All signs point to Oscar
Three Billboards is loaded with award-worthy performances
The new film by Martin McDonagh (In Bruges, Seven Psychopaths) is fully loaded, front and back. The oddball-sounding title—Three Billboards Outside Ebbing, Missouri—signals its offbeat tendencies as well as its plain-spoken boldness, and the marquee names at the top of the cast list (Frances McDormand, Woody Harrelson, Sam Rockwell, etc.) set the tone for the lively gallery of quirky characterizations and vivid performances that propel the story.
The eponymous billboards are the work of one Mildred Hayes (McDormand), the grief-scarred mother of a teenage daughter who was raped and murdered. The better part of a year afterward, the police have made no discernible progress with the case, and the aggrieved mother decides to rent the long-neglected billboards and have them emblazoned with a message asking local police chief (Harrelson) for an explanation.
The billboards succeed in renewing the murder investigation, but a great deal more than that gets stirred to contentious life in the process. Police Chief Willoughby, of course, doesn’t appreciate that kind of calling out, but his story also has some ongoing complications of its own, as does that of dimwitted deputy Jason Dixon (Rockwell). The murder mystery continues in Three Billboards, but with a small multitude of little, but equally urgent dramas, public and private, running alongside.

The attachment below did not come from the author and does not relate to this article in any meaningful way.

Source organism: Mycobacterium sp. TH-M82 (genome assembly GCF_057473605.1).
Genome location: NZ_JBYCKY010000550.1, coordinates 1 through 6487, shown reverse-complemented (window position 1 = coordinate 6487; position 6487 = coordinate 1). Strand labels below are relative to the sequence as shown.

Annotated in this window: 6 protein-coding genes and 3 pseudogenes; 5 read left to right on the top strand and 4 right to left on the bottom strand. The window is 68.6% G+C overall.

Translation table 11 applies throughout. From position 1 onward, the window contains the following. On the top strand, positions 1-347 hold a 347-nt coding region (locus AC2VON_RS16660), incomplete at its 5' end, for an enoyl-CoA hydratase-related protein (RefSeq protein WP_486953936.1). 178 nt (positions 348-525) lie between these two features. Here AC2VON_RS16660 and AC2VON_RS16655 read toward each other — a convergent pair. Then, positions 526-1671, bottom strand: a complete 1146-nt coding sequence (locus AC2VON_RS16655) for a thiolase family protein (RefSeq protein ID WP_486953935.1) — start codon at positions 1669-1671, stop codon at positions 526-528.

While they’re ostensibly sympathetic to Mildred’s loss, the local townsfolk don’t take kindly to the billboards or to criticism of their esteemed police chief. Among those most irritated by the billboards is Mildred’s ex-husband Charlie (John Hawkes), a former cop who now sports a ditzy 19-year-old girlfriend (Samara Weaving). Among those caught in the highly fraught emotional crossfire are Robbie (an excellent Lucas Hedges), Mildred’s loyal, late-teens son, and “the town midget,” a car salesman (Peter Dinklage) whose tentative admiration of Mildred becomes more than she can handle.
Harrelson’s Chief Willoughby is a family man, with two kids and a wife (Abbie Cornish) who’s smart, pretty and well-spoken. Rockwell’s farcically brutish deputy lives alone with his mother (Sandy Martin), a sedentary chunk of malice who might have been a cheerleader for lynch mobs in her younger days.
The youthfully erratic Red Welby (Caleb Landry Jones), the current proprietor of the town’s billboard business, becomes a particularly dramatic victim of the ensuing “collateral damage.” A carefully groomed desk sergeant (Zeljko Ivanek) is the main approximation of a voice of reason within the increasingly crazed circus of the Ebbing Police Department. A briskly effective government agent (Clarke Peters) arrives to restore order, but just how much he or anybody else can do to fully resolve these matters remains very much in doubt.
The film’s assorted dramas—of revenge, redemption, lethal innocence and unappeased guilt, madness and devotion—converge ultimately in the contrasting characters and stories of Mildred and Jason. McDormand and Rockwell give the best performances in this very well-acted film, and since Three Billboards is a movie that consistently and persistently refused to settle into the satisfactions and resolutions that its audiences have reason to hope for, the nuances, inflections and deflections of those two characterizations emerge as the chief reward here.